I fully support the observations in your newsletter. A lack of police enforcement for all types of road user undermines trust in the Police and engenders hostility between different groups of road user. A concentrated period of police enforcement (perhaps at the beginning of the university academic year?) would have a strong educative effect.

Anthony MARTINELLI
(Liberal Democrat)

The principle of prioritizing resources based on harm caused is sensible. Equally I know that cyclists using Christ’s Pieces is a source of concern for some residents – having rules forbidding cycling in such places without enforcement seems to serve little purpose. In terms of safety in general, I am also pushing for better lighting on Parker’s Piece at the crossroads next to Parkside Café as I know that when it’s dark it can be difficult to see other path users when cycling across.

Henry MITSON
(Conservative Party)

I agree that policing, especially in a town with high numbers of cyclists such as Cambridge, should continue to improve with regard to transport. In Cambridge the key issues are often non-use of proper lights at night, cycling against the one way system which is especially prevalent and highly dangerous on Trinity St and the risks of inebriated cyclists after hours.

In each of these cases, cyclists, pedestrians and other road users are put at risk unnecessarily and a visible and educational police presence is important to prevent these issues from becoming more prevalent. I believe the Cambridge police force is doing an excellent job currently and their visible presence in town is making a difference. Naturally, however, I am committed to the further reduction of risks on the road.

Dan RATCLIFFE
(Labour Party)

I agree that the police should be given more resources, and some of those resources should be dedicated to greater traffic policing. A sense of impunity makes it more likely that irresponsible road users will cause accidents. Speeding on Maids Causeway has been an issue for years and this can endanger both cyclists and pedestrians. It is vitally important that no resident should feel afraid of using pedestrianised areas (such as Burleigh/Fitzroy Sts) as a result of anti-social cyclists ignoring restrictions. Schemes like Lights Instead of Tickets are helpful and should be run more regularly.

# Question 4

We are keen to see more children being able to cycle safely to school independently. Ideas from our members to assist this include protected space for cycling, parking/pickup bans 200m of schools, cycle parking. What measures would you suggest?

Jeremy CADDICK
(Green Party)

I would be strongly in favour of encouraging cycling to school as an alternative to journeys by car. Schoolchildren feature prominently among those who display the various kinds of ant-social cycling behaviours that you identify in your newsletter. I would encourage school based training to encourage a culture of safe cycling and thus to reassure parents that their children will be safe.

Anthony MARTINELLI
(Liberal Democrat)

I like the idea of encouraging cars away from school gates. In addition to promoting cycling it would improve air quality for children as there would be fewer engines running.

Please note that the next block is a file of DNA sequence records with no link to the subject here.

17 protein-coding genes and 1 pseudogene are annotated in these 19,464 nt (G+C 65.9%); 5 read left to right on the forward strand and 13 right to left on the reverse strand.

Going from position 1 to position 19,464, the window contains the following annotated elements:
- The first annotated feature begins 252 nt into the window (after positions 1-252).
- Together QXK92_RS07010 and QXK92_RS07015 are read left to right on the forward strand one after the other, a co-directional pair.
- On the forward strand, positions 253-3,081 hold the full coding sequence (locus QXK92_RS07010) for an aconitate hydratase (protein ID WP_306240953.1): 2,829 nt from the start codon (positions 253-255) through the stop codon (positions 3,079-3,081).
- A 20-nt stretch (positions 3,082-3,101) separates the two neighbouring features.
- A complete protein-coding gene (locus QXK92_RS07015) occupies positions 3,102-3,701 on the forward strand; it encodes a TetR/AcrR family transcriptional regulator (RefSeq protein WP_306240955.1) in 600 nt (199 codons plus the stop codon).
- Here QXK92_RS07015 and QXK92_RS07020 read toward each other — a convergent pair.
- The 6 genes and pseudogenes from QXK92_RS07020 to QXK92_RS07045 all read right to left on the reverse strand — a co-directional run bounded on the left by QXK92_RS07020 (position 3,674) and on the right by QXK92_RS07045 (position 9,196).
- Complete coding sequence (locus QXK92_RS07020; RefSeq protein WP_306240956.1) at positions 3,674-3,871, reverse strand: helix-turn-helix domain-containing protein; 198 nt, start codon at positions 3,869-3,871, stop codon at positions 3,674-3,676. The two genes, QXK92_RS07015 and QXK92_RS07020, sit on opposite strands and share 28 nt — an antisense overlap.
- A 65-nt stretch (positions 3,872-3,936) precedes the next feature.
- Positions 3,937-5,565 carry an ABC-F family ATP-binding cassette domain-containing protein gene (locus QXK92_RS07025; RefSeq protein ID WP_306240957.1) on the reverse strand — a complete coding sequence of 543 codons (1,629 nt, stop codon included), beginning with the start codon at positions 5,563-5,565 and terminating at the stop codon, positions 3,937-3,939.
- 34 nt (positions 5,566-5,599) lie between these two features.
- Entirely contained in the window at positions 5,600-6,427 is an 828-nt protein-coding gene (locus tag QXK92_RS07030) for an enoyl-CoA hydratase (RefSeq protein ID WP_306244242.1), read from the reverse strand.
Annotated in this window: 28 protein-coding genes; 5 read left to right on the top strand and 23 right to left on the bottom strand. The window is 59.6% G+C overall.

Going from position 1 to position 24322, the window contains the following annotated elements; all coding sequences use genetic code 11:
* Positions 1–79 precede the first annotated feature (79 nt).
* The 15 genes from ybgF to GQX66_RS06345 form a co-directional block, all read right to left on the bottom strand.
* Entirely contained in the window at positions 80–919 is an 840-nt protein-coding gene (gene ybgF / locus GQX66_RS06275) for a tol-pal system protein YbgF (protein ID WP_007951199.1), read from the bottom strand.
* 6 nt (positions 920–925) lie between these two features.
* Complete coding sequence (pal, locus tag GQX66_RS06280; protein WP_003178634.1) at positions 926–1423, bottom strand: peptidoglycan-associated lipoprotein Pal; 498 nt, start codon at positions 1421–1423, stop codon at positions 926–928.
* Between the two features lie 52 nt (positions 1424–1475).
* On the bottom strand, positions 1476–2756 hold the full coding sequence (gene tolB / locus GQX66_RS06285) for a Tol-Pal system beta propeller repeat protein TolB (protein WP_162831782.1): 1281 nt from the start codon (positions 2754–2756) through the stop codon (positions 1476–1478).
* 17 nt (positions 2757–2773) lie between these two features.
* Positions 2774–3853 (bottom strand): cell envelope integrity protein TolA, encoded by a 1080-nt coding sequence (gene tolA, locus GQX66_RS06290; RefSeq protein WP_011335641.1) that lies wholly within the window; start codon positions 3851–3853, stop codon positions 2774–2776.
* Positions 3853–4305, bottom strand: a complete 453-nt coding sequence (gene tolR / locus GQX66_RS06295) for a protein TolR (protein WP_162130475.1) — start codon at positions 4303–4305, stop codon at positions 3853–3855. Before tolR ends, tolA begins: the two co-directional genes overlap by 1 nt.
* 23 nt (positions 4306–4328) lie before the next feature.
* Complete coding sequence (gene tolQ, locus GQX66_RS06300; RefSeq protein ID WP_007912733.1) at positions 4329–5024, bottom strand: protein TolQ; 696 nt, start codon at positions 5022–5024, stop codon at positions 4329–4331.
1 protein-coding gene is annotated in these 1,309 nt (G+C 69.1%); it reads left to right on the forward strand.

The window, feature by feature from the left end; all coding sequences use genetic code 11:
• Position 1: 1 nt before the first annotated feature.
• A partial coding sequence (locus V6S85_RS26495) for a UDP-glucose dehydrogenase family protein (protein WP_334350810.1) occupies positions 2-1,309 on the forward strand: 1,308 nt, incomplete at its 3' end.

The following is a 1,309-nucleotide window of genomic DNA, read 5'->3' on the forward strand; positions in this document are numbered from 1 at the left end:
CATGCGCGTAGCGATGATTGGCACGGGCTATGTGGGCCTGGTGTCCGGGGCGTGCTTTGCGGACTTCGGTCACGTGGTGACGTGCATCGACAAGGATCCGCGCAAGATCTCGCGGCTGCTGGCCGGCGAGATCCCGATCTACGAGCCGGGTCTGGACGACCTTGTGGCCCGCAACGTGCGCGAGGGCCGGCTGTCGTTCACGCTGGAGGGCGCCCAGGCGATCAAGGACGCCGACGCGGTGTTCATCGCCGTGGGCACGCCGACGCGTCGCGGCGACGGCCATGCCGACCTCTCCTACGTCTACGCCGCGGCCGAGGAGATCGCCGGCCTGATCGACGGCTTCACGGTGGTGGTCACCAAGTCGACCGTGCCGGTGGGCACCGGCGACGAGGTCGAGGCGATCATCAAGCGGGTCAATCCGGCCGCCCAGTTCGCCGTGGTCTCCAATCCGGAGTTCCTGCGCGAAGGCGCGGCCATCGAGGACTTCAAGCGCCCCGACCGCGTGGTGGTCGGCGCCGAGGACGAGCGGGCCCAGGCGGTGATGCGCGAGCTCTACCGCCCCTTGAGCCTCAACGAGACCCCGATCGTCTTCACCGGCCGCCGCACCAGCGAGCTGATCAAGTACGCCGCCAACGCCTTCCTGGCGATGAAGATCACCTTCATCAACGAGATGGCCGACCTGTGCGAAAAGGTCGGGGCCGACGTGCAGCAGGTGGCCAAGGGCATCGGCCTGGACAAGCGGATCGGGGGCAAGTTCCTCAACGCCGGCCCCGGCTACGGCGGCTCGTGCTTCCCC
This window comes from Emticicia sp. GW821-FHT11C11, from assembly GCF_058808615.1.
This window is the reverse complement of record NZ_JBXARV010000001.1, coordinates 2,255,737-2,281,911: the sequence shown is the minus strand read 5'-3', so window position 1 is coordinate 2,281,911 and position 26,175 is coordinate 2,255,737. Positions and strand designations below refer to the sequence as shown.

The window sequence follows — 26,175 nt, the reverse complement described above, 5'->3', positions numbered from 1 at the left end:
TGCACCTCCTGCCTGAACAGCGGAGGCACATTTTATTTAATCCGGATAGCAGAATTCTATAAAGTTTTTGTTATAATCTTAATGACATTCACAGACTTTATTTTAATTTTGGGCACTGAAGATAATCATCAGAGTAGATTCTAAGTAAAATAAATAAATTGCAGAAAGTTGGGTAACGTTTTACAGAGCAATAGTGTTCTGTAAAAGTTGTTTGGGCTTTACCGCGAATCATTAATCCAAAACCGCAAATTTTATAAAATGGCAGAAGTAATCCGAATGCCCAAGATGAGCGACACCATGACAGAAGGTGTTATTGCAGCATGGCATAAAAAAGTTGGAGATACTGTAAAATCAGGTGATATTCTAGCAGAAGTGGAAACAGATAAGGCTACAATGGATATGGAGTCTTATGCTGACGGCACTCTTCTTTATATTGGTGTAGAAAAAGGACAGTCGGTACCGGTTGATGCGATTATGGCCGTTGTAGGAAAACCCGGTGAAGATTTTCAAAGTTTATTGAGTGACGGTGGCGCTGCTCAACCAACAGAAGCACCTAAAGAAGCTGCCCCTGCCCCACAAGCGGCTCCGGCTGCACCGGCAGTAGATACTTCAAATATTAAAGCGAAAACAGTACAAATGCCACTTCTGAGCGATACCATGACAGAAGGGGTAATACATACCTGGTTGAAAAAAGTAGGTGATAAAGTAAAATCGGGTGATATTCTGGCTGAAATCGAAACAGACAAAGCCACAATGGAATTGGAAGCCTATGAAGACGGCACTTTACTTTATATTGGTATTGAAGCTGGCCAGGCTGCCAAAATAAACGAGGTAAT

Henry MITSON
(Conservative Party)

I think it is important that the City Council should be working hard to make our roads safe enough for school-age students to cycle independently to and from school and for other travel.

I believe the biggest issue on our roads regarding cycling is poor education and that is where we should put our efforts. Educational talks for incoming university students should continue and be improved and social media campaigns would, I feel, help get the message across to Cambridge residents.

Dan RATCLIFFE
(Labour Party)

I completely agree with parking/pickup bans close to schools. Not only do parents doing the school run contribute massively to congestion, the increased exhaust emissions around young people is dangerous. When I was at school I had to take part in a cycle proficiency course. I think a similar sort of scheme in secondary schools would be helpful as a reinforcement of principles of safe cycling. Crammers should also have to undergo some level of training. Organised cycle-trains where children can travel in a group possibly with some supervision might help safety and also reassure anxious parents.

# Question 5

Our volunteers spend a lot of time scrutinising planning applications for failures such as lack of secure cycle parking, poor access, failure to fund nearby improvements to make the roads safer, and so on. Many of these things get let through by officers and Councillors in clear contravention of the Local Plan. The lack of a full-time cycling officer makes this situation even worse. What are your main concerns about the planning system, and how would you seek to make improvements?

Jeremy CADDICK
(Green Party)

My main concern about the planning system in general is the weakness of powers to turn down applications on grounds that have to do with the local community e.g. social or aesthetic grounds. Like you I would support devoting more resource to detailed consideration of cycling issues.

Anthony MARTINELLI
(Liberal Democrat)

I’m really grateful that your volunteers are able to help Cambridge in this way. I’d like to see more planning decisions taken locally rather than centrally which I think would encourage accountability.

Henry MITSON
(Conservative Party)

Quite simply, the high number of cyclists using Cambridge roads means that we cannot ignore cyclists needs in the planning process. I will be extremely critical of any planning approvals that do not fully commit to ensuring road safety and ample security against bike theft.

Dan RATCLIFFE
(Labour Party)

There is much good work done by Camcycle volunteers to support the planning system and that is much appreciated. With regard to planning, we are all looking forward to the new Local Plan being passed by the inspector. When that is done we can put policies in place that will ensure that provision for cycling is of good quality. One thing I’m particularly keen to see is for the Council to require accommodation for larger cycles and cargo bikes to be provided in any cycle parking provided as part of any application coming forward.